Were it not for your early interest in and pursuit of nutritional knowledge, I would likely not have been prepared to recognize and embrace this crucial distinction. And not only did you awaken me to the importance of understanding food, you simultaneously became devoted to the delight in good food. Seems like an obvious match, but in my life, I’ve found those two to be a rare combination. Those who are enamored with “fine dining” are most often oblivious to the health consequences of their choices. And those interested in nutrition are rarely great cooks. That paradox may be an overly broad generalization, but it’s what I’ve seen.

So, I was graced to be there with you when you were making these discoveries for yourself, and you passed on to me a wealth of knowledge and celebration of this delightful union. Yes, I’m sure I made some contributions here and there along the way, and I happily participated, but you were the moving force in this area. I’ve come to recognize the wealth of that gift, and appreciate having received it—immensely. It was a wonderful, magical journey, and I’ve carried its imprint with me throughout life.

Through Oriental medicine, I took it to the heights of the medicine itself. I used all the traditional modalities of the medicine and beyond, but it was a natural, almost inevitable outcome that I recognize food as the most consistent and potent daily influence on our experience of life. Rarely did I encounter, in a general practice of primary care, a health care dilemma that could not be reversed or strongly ameliorated through diet, via the principles of Oriental medicine and the brilliance of Chinese herbal medicine, itself a refinement of food.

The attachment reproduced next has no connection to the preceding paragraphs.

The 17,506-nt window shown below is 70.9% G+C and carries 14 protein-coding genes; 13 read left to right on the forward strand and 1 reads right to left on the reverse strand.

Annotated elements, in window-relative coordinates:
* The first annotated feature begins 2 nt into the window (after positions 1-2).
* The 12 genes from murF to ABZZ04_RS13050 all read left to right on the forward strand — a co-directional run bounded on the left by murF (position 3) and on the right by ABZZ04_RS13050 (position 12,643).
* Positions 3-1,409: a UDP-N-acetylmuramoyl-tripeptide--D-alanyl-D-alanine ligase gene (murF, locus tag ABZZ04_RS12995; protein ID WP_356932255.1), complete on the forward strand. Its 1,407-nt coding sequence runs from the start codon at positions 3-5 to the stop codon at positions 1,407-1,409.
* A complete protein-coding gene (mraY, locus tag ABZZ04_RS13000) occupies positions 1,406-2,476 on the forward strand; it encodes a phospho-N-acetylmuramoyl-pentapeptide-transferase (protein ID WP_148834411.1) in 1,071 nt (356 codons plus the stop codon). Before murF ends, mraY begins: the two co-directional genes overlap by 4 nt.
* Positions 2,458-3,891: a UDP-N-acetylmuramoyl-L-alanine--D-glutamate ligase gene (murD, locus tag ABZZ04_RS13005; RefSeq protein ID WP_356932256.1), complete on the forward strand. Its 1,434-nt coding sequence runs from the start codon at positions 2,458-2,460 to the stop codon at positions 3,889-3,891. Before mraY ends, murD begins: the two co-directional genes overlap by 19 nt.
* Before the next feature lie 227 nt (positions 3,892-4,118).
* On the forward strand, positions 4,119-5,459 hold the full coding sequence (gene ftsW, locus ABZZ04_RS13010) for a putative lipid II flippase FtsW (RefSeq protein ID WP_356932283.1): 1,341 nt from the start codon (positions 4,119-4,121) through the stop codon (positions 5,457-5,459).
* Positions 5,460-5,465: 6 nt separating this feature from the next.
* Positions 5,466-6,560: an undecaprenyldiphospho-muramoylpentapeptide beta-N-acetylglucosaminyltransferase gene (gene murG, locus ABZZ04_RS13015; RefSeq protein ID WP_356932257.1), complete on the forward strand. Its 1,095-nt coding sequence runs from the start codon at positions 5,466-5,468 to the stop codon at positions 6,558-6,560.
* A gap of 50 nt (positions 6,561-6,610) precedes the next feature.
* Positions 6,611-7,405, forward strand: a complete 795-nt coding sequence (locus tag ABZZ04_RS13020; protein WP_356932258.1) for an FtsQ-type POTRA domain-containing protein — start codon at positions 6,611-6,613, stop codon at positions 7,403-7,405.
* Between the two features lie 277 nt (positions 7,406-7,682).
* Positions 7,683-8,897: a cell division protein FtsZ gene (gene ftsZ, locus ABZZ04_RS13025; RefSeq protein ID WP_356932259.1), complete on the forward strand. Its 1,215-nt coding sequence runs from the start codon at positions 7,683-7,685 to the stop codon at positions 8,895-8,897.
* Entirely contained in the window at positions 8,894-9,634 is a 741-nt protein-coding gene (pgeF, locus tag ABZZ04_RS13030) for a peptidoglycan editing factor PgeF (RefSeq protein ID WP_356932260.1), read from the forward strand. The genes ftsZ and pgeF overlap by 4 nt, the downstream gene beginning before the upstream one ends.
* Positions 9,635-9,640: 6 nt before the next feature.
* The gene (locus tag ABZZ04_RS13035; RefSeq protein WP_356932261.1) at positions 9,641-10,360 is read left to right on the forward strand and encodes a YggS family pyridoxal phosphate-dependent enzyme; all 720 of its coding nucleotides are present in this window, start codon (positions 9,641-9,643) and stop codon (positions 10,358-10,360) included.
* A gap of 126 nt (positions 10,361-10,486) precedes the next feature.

Very seductive.

Why seductive? Offer to any mind/ego the apparent keys to the kingdom, in the form of a paradigm of universal principles describing and apparently ruling the lower worlds of matter, energy, space, and time, and it becomes a diabolically irresistible device for blinding the individual for lifetimes to the truth that the entire lower worlds themselves (including mind/ego) are nothing more than an illusory diversion—a cage preventing our gaze from turning upward, where truth, love, Self-, and God-hood reside. What a setup!

Yes, food and other momentary and long term choices have these precise and predictable effects on our constitutions and our experience, but, in reality, what really drives experience in the lower worlds is the simple and continual result of where we place our attention—attention being the most elementary and modest manifestation of soul in the physical body. And wherever we place this precious faculty, all else must follow.

Imagine my surprise while composing this appreciation, to realize it’s bringing me to full recognition of the reality that the very gift I’m grateful for, and has been and continues to be a tool of immense value in this life, ultimately stood between my self and its own liberation.

So, once again, the Master has, through this letter of humility, brought awarenesses to me that simply did not exist prior to writing it. I apologize for belaboring you with details perhaps unimportant or even unintelligible. He’s just showing me, once again, that it’s all for me, regardless of my intention. As I prepare for being in His physical presence this weekend, the floodgates of love are opening like never before. We are so blessed!

Aloha, Joyce, and please accept my deep gratitude for being an important and delightful part of this soul’s journey. I know your own has been no less perfect.

Larry
 

 

Astute students of the Light and Sound teachings may raise their eyebrows at my assertion that experience is ruled by attention. Karma, of course, is the leading card until the Master appears, and soul begins to stir from its somnolence, marking the ascendence of attention.

That’s the letter, but spirit suggests there are too many variables for this sequence to be written in stone.